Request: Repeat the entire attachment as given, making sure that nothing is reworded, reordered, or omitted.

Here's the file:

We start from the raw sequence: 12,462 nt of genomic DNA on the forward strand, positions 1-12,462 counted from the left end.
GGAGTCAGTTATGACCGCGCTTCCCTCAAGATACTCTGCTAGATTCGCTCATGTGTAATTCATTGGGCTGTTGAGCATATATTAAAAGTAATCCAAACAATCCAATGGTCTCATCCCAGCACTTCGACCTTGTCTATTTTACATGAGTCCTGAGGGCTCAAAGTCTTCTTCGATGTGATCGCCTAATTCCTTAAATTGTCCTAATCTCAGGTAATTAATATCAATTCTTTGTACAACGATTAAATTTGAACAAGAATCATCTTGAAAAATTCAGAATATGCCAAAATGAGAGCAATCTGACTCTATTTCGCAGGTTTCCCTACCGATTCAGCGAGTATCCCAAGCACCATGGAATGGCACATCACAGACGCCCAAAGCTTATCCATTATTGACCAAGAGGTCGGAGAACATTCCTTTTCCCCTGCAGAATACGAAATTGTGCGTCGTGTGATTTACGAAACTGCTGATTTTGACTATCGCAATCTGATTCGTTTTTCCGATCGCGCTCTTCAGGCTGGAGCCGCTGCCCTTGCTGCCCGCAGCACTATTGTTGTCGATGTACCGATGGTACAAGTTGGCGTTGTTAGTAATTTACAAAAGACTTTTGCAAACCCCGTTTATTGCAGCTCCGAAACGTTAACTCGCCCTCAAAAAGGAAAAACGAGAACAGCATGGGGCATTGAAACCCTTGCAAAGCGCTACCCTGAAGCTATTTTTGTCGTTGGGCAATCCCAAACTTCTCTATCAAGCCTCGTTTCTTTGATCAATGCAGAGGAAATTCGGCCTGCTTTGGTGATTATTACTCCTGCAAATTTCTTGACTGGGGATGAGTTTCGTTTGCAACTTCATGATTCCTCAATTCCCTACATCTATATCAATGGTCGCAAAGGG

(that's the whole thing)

We start from the raw sequence: 12,462 nt of genomic DNA on the forward strand, positions 1-12,462 counted from the left end.
GGAGTCAGTTATGACCGCGCTTCCCTCAAGATACTCTGCTAGATTCGCTCATGTGTAATTCATTGGGCTGTTGAGCATATATTAAAAGTAATCCAAACAATCCAATGGTCTCATCCCAGCACTTCGACCTTGTCTATTTTACATGAGTCCTGAGGGCTCAAAGTCTTCTTCGATGTGATCGCCTAATTCCTTAAATTGTCCTAATCTCAGGTAATTAATATCAATTCTTTGTACAACGATTAAATTTGAACAAGAATCATCTTGAAAAATTCAGAATATGCCAAAATGAGAGCAATCTGACTCTATTTCGCAGGTTTCCCTACCGATTCAGCGAGTATCCCAAGCACCATGGAATGGCACATCACAGACGCCCAAAGCTTATCCATTATTGACCAAGAGGTCGGAGAACATTCCTTTTCCCCTGCAGAATACGAAATTGTGCGTCGTGTGATTTACGAAACTGCTGATTTTGACTATCGCAATCTGATTCGTTTTTCCGATCGCGCTCTTCAGGCTGGAGCCGCTGCCCTTGCTGCCCGCAGCACTATTGTTGTCGATGTACCGATGGTACAAGTTGGCGTTGTTAGTAATTTACAAAAGACTTTTGCAAACCCCGTTTATTGCAGCTCCGAAACGTTAACTCGCCCTCAAAAAGGAAAAACGAGAACAGCATGGGGCATTGAAACCCTTGCAAAGCGCTACCCTGAAGCTATTTTTGTCGTTGGGCAATCCCAAACTTCTCTATCAAGCCTCGTTTCTTTGATCAATGCAGAGGAAATTCGGCCTGCTTTGGTGATTATTACTCCTGCAAATTTCTTGACTGGGGATGAGTTTCGTTTGCAACTTCATGATTCCTCAATTCCCTACATCTATATCAATGGTCGCAAAGGG